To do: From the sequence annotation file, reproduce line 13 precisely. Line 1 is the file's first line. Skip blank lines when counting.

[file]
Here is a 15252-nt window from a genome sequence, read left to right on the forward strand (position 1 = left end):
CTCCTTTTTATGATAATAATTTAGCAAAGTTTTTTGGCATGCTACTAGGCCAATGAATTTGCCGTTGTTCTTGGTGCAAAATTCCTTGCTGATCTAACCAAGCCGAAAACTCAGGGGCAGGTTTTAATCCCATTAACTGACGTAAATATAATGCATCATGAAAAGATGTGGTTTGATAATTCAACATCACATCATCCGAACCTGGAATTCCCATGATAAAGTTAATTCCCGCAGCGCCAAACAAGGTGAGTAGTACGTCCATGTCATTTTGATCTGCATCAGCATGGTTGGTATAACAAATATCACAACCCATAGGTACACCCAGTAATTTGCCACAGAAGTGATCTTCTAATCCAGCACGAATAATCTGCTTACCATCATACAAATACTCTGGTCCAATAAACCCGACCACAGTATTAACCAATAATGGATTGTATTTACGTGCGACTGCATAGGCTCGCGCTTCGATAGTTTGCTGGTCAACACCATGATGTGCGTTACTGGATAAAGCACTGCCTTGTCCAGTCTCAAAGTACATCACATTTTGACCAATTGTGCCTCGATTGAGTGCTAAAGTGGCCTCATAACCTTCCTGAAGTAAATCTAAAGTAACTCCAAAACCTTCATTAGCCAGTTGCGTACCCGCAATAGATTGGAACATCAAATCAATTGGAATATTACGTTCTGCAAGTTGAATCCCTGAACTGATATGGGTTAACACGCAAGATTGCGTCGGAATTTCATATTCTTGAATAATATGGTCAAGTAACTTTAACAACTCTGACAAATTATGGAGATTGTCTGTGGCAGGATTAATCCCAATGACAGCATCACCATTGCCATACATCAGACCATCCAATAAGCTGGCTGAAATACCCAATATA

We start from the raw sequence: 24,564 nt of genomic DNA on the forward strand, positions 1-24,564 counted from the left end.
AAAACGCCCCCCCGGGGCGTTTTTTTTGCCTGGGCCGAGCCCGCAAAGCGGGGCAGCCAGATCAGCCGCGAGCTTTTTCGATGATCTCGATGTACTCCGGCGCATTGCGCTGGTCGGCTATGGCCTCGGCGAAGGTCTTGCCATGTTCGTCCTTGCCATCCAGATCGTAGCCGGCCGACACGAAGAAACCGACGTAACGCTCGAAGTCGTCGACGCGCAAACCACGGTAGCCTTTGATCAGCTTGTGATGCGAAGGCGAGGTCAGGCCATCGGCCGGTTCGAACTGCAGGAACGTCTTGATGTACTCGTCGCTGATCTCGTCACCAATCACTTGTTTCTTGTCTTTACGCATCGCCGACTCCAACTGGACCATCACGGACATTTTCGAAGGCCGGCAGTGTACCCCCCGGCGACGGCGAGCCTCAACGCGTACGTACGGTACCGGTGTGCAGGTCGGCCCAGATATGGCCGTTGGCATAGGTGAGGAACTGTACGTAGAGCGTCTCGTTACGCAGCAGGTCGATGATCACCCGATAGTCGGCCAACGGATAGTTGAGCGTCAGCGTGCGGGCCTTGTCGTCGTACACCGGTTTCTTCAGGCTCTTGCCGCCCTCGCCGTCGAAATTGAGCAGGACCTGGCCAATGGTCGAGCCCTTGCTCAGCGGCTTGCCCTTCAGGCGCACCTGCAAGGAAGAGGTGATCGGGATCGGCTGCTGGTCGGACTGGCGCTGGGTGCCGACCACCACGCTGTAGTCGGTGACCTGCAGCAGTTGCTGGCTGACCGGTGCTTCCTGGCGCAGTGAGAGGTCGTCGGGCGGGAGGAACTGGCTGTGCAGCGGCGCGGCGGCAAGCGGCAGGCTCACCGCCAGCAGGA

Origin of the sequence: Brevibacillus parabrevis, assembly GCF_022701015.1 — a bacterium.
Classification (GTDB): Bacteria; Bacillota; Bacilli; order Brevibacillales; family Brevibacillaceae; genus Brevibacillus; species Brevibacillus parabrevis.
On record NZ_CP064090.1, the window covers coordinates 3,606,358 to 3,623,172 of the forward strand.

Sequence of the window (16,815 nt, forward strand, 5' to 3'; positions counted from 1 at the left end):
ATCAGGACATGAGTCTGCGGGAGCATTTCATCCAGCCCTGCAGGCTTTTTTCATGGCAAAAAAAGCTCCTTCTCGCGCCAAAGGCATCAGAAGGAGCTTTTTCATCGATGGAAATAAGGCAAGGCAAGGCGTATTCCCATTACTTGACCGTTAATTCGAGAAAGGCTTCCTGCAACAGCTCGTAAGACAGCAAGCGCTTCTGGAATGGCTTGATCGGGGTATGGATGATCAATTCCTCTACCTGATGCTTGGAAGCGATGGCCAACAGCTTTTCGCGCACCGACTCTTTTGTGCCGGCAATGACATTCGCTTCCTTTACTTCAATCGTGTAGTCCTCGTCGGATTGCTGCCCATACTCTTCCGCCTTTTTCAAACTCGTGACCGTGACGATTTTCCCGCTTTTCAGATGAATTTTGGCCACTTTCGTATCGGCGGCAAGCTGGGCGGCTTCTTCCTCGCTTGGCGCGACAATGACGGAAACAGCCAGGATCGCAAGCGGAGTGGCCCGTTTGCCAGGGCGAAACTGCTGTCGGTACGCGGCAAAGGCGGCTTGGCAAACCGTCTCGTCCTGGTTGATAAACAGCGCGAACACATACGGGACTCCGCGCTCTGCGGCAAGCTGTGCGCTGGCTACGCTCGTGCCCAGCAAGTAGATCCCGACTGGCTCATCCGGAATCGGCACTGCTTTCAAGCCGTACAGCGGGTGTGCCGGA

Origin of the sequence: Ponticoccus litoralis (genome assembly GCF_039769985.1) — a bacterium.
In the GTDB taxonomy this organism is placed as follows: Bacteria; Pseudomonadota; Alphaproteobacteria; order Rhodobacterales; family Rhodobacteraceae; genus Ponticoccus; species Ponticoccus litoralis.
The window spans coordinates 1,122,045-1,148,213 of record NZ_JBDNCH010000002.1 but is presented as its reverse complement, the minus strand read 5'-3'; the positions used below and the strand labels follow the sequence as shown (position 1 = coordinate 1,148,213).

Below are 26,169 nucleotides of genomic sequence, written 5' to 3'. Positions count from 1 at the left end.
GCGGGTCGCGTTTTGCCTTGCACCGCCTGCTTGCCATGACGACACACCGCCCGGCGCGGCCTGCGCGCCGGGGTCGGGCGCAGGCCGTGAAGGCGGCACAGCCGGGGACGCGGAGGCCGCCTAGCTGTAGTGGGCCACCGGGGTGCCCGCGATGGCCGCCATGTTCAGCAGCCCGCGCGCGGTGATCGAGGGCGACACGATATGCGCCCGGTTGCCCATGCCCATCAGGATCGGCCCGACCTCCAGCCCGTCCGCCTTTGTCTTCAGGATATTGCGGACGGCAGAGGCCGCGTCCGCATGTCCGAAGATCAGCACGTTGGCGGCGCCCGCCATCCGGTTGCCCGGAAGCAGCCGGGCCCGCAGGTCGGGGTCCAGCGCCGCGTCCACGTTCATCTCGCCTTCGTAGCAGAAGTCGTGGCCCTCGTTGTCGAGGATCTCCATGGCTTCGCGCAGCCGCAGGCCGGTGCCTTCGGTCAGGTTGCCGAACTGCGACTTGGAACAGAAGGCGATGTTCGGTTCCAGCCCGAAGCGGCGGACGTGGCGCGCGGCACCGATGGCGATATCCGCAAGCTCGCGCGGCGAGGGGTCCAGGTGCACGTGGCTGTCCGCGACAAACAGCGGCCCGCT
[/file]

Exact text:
Below are 26,169 nucleotides of genomic sequence, written 5' to 3'. Positions count from 1 at the left end.